Double bagging the shoes and putting them in the deep-freeze for a few days, will kill any (most?) bacteria that may be inside the shoe. Do not be forgetful or impatient and try to wear while still frozen / semi-defrosted – completely destroyed the sole of the pumps I did this to.

    Other than my one destruction, all other shoes (including suede) have survived just fine and are odourless afterwards. I still clean with a rag and water/vinegar mix anyway, but it probably isn’t really necessary. I even put my teen son’s sneakers in the freezer when they started to stink up more than just his room, and again, success.

    As with all thrifting, a real bargain depends on knowing your current wardrobe well, and seeking out the gaps. Otherwise versatility is good, though can sometimes be blown away by a standout that defies being pigeonholed. (Sally, I’m looking at your collection here!)

  • Aris Merquoni

    One of my biggest thrifting scores was a pair of Allen Edmonds McTavish wingtips for something like $6. Perfect fit, beautiful condition, just shelled out for a new pair of laces. I love wearing menswear-inspired pieces, and shoes are a perfect way to mix some menswear feel into an outfit.

    • Aris Merquoni

      … okay, they’re McAllisters, not McTavishes. But still. Point stands!

  • Bethie the Boo

    I’ll thrift shoes as long as they’re decent looking shape! I have found outstanding deals on shoes in consignment shops like Clothes Mentor.

  • H

    Yeah, I probably would not do the shoes, but those were probably very expensive at one point.

  • Nuranar

    I’ve never actually thrifted shoes… but then, I rarely actually thrift at all. I have bought a lot of vintage (1930s and 1940s) shoes, though, mostly online and two pair in person. At a guess I have 20 wearable pairs, plus two pairs of overshoes (one trimmed in fur). I wear a modern size 9, so don’t let anyone tell you they all had tiny feet back then! I see quite a few on ebay that are too big for me.

    It never occurred to me that there was anything funky about used shoes. I don’t think I’ve ever cleaned any. I may have left a pair outside to air out if they came in packaging that smelled like cigarette smoke; and a few I’ve taken to the cobbler for repairs, although that’s usually after a few wearings. To be honest, though, most of the shoes had probably been unworn in 50-60 years. A few came in original boxes and were virtually unworn or old store stock to begin with. So there’s little reason to think of foot funk with really old shoes, at least for me.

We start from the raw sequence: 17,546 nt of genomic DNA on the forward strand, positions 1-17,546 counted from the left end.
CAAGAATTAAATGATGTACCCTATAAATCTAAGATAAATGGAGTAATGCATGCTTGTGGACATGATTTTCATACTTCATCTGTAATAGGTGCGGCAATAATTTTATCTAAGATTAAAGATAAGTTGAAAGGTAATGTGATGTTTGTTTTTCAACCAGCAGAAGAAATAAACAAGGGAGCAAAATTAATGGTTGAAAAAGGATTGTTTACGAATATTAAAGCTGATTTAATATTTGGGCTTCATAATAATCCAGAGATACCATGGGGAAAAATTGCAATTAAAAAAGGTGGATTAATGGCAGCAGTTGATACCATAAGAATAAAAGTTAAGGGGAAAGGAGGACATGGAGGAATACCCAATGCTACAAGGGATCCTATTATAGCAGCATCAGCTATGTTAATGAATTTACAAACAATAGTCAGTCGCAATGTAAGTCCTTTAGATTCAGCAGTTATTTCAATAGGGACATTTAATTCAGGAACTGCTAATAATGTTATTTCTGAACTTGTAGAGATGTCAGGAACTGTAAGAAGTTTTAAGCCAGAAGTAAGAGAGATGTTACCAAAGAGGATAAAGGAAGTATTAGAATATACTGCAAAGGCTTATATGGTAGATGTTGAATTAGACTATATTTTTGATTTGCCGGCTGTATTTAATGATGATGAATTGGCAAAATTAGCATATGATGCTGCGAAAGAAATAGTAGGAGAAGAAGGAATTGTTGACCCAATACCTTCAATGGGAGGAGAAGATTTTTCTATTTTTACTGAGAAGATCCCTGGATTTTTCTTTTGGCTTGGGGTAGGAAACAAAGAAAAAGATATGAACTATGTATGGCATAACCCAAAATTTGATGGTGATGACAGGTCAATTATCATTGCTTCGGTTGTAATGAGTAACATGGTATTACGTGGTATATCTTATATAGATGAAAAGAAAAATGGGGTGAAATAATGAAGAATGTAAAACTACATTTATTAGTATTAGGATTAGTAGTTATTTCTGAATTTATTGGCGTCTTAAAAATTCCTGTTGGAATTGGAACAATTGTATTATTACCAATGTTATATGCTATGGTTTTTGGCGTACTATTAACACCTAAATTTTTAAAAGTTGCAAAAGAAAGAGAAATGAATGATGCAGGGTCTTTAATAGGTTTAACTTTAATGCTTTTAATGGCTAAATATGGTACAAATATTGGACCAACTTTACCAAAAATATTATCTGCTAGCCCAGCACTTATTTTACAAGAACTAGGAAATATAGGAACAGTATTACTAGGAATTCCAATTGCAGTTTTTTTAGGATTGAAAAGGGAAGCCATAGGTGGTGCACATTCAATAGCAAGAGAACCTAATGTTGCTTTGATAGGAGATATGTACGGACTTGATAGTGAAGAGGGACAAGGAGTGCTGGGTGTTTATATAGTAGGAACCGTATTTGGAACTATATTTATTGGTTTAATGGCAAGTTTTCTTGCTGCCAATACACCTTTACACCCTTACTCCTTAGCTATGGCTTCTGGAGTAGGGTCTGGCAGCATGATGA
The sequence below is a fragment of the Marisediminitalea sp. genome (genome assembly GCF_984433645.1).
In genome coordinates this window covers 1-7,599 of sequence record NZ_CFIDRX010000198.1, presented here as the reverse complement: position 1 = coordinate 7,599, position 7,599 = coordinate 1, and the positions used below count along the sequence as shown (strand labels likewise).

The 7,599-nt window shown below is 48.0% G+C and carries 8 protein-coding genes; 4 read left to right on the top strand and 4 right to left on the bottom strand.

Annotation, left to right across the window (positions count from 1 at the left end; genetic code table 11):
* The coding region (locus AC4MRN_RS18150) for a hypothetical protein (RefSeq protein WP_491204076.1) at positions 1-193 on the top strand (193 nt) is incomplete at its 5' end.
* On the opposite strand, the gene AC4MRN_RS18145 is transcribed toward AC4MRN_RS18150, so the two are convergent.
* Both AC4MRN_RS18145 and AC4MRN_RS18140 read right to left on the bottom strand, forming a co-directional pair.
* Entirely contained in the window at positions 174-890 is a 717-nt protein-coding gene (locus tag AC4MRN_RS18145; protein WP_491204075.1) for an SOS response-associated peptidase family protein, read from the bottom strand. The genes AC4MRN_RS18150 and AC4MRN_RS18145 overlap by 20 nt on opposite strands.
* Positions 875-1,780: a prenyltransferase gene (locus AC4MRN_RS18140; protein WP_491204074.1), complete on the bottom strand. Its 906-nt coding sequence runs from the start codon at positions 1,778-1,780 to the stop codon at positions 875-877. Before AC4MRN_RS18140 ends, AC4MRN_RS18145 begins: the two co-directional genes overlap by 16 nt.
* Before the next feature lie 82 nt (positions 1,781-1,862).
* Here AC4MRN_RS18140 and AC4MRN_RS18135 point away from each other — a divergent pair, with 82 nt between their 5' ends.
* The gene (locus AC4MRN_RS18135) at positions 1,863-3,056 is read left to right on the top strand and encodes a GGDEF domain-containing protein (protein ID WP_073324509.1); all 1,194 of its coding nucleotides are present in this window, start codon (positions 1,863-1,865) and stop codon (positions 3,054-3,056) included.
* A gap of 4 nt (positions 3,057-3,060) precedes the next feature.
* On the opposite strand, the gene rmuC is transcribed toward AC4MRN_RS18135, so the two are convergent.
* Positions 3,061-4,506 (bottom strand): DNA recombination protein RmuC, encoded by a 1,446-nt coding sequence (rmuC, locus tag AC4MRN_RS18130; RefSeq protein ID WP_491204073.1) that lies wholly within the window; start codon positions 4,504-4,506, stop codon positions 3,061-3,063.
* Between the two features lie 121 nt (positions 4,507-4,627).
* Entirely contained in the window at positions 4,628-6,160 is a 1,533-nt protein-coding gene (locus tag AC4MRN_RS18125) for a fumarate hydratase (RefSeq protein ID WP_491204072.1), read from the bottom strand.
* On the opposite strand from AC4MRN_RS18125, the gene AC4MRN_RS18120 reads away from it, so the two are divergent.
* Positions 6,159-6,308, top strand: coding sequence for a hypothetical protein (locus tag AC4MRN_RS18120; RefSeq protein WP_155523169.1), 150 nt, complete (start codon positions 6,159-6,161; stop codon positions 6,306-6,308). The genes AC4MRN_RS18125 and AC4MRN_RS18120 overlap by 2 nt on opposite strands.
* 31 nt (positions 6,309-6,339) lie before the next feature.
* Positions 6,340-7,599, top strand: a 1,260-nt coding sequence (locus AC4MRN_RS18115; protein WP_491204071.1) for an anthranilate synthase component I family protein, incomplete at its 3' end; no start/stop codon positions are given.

• Mary

    I have a huge aversion to feet (even my own), so I’m pretty grossed out by the idea of thrifting shoes. BUT I will do it, depending on the shoe. I’m ok if it’s something easily cleaned and that won’t soak up the previous owner’s foot grossness.
    I just bought two pairs of heels at a thrift store that I’m happy with. They can easily be cleaned. I’d be more reluctant to thrift a pair with a completely closed shoe, like a boot, as that would be harder to really clean up. I’d probably never thrift something like these that you have (regardless of how cute they are…and they ARE cute), just because I’d be turned off from all the fluff and filling I see there. I’d always think it was still dirty.

    I freeze the ones i buy in a -80c freezer (I have access to one at work) and then wipe the inside down with ethanol.

  • Elizabeth

    I’m always thrifting for shoes for my boys. I can almost always find barely used shoes for them for almost nothing. My favorite are these little plaid lined deck shoes for my oldest. I’ve never been able to find anything for myself though–I have size 6 feet, so my pickings are usually pretty slim. Last week though, my frequent looking finally rewarded me with a mint condition pair of Kenneth Cole blue/black/white animal print flats in my size for $6. They had never been worn–I discovered because they’re really slippery, but nothing that some gripper stickers can’t fix!

  • Holly

    I don’t thrift shoes for two reasons:
    1) the germ factor oogies me. I’ve got no issues with thrifted pants, shirts, etc but shoes and feet are another thing for me.
    2) My ballet teacher always warned us against wearing other people’s shoes for long periods. Not because of germs, but because when a shoe breaks in to the certain shape of someone’s foot, it won’t support another person’s foot in the right way and might cause foot problems.

  • Celynne

    I definitely thrift shoes, but my standards are much higher. Cleanliness and smell are important factors, as well as how worn down the sole is. I just thrifted a pair of leather knee high lace-up boots for $8 two weekends ago though, no complaints there!